Washington: A new study has linked air pollution to irregular heartbeat and lung blood clots.
But its impact on directly boosting the risk of heart attacks and stroke is rather less clear, the research indicates.
The evidence suggests that high levels of certain air pollutants are associated with a higher risk of cardiovascular problems, but exactly how this association works has not been clarified.
The research team therefore set out to explore the short term biological impact of air pollution on cardiovascular disease, using data from three national collections in England and Wales for the period 2003-9.
These were the Myocardial Ischaemia National Audit Project (MINAP), which tracks hospital admissions for heart attack/stroke; hospital episode statistics (HES) on emergency admissions; and figures from the Office of National Statistics (ONS) on recorded deaths.
Some 400,000 heart attacks recorded in MINAP; more than 2 million emergency admissions for cardiovascular problems; and 600,000 deaths from a heart attack/stroke were linked to average levels of air pollutants over a period of 5 days using data from the monitoring station nearest to the place of residence.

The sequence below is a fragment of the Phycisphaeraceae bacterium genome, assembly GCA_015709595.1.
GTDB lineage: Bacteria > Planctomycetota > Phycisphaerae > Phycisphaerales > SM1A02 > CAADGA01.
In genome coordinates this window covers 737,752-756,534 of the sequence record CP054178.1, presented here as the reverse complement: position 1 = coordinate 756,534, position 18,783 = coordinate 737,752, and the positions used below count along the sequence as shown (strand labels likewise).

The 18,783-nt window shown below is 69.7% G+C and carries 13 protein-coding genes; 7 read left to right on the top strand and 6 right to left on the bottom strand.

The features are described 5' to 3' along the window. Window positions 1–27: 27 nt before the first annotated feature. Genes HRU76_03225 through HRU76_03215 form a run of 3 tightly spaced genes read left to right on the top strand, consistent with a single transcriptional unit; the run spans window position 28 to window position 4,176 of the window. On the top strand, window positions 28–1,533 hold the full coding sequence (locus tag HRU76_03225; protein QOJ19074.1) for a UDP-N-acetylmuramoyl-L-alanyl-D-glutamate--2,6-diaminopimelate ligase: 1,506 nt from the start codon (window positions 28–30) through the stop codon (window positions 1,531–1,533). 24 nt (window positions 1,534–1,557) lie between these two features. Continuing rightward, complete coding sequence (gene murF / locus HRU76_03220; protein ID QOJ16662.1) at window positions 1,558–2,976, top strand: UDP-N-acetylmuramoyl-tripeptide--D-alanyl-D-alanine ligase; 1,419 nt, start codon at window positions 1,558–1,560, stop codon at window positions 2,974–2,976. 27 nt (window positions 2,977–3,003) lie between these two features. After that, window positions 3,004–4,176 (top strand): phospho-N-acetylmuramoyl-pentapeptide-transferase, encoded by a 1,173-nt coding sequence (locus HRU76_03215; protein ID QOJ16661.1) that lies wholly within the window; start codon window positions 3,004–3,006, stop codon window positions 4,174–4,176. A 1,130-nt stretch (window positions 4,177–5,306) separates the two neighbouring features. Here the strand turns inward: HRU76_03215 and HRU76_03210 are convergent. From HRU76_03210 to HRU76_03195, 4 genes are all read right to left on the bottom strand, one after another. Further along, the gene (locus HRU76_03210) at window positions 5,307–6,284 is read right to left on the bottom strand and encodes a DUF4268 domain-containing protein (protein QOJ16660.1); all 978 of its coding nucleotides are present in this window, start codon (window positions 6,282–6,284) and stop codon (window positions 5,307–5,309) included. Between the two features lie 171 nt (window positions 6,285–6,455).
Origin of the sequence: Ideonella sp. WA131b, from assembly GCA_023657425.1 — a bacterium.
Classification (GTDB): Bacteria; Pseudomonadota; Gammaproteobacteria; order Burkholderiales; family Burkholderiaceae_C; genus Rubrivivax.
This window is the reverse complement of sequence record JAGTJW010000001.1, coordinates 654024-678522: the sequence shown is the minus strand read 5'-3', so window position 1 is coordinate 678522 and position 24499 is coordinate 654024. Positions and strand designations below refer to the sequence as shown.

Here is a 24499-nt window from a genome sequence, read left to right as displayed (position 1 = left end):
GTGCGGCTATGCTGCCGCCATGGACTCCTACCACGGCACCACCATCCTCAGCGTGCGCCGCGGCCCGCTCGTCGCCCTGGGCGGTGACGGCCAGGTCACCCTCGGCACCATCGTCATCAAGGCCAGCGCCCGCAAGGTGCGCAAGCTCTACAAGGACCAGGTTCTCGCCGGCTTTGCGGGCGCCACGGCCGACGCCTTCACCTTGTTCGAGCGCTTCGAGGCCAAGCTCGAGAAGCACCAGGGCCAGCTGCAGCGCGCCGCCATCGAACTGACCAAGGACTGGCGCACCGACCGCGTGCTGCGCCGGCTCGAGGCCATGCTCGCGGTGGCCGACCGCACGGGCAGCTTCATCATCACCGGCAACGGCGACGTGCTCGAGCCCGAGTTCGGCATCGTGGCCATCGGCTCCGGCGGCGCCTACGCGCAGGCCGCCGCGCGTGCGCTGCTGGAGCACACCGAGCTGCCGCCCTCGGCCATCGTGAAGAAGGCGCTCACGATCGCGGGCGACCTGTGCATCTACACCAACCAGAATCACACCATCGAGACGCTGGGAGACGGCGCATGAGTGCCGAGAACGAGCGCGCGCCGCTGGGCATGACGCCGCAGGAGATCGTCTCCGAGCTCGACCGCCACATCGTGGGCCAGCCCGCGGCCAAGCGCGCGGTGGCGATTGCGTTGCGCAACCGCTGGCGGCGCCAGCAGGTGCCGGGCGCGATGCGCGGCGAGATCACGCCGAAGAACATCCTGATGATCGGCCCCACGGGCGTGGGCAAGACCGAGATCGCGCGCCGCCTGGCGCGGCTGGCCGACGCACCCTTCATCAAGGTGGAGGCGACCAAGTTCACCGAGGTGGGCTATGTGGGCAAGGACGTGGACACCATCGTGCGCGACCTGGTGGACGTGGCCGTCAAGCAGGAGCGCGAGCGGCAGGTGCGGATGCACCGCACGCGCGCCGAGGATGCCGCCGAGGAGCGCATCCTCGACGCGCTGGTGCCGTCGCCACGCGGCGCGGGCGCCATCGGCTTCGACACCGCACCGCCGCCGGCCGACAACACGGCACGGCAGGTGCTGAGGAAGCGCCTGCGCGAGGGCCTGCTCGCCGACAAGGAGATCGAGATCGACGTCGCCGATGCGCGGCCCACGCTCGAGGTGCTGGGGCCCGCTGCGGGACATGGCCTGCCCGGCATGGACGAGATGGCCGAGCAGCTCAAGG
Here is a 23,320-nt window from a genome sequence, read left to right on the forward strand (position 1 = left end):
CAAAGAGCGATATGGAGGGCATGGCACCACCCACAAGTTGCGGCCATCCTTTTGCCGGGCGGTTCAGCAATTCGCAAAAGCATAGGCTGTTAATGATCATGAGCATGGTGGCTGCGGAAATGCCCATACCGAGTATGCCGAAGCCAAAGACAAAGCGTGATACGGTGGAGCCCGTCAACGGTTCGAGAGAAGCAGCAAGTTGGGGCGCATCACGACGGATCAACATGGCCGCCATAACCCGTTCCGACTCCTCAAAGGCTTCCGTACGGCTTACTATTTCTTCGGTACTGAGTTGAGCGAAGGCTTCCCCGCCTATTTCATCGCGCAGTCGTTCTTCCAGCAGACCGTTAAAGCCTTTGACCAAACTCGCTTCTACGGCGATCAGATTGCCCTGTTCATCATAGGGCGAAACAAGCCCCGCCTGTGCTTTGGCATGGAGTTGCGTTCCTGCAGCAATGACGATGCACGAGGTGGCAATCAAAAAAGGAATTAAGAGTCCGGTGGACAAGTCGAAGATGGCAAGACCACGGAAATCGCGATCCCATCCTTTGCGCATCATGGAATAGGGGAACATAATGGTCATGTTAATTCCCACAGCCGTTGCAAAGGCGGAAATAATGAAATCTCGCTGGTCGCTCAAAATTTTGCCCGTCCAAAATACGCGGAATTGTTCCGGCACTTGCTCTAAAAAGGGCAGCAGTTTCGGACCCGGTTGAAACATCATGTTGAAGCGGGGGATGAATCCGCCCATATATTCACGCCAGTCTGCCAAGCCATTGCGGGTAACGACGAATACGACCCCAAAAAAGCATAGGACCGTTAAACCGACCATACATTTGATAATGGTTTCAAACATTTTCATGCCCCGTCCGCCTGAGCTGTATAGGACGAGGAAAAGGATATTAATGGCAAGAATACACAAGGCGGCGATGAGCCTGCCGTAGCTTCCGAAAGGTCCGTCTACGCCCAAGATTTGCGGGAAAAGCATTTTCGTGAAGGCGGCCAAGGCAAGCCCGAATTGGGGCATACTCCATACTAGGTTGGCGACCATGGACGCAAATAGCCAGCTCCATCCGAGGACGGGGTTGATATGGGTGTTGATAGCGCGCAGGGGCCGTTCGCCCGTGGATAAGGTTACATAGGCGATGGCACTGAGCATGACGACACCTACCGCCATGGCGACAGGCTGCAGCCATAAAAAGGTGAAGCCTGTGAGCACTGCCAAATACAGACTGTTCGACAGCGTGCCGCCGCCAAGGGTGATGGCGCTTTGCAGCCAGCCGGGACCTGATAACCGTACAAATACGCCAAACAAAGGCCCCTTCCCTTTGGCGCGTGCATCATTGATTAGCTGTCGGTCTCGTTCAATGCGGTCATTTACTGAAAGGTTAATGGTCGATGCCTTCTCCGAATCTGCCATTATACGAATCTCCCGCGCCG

Air pollutants included carbon monoxide, nitrogen dioxide, particulate matter (PM10 and PM2.5), sulphur dioxide, and ozone. Information on ambient daily temperatures, recorded by the UK Meteorological Office, was also factored in.
No clear link with any air pollutant was found for cardiovascular deaths, with the exception of PM2.5 which was linked to an increased risk of irregular heart rhythms, irregular heartbeat (atrial fibrillation) and blood clots in the lungs (pulmonary embolism).
Only nitrogen dioxide was linked to an increased risk of a hospital admission for cardiovascular problems, including heart failure, and an increased risk of a particular type of heart attack (non-ST elevation) in the MINAP data.
The findings prompt the researchers to conclude that there is no clear evidence implicating short term exposure to air pollution in boosting the risk of heart attacks and stroke.
But there does seem to be a clear link between particulate matter levels and heightened risk of atrial fibrillation and pulmonary embolism, they said.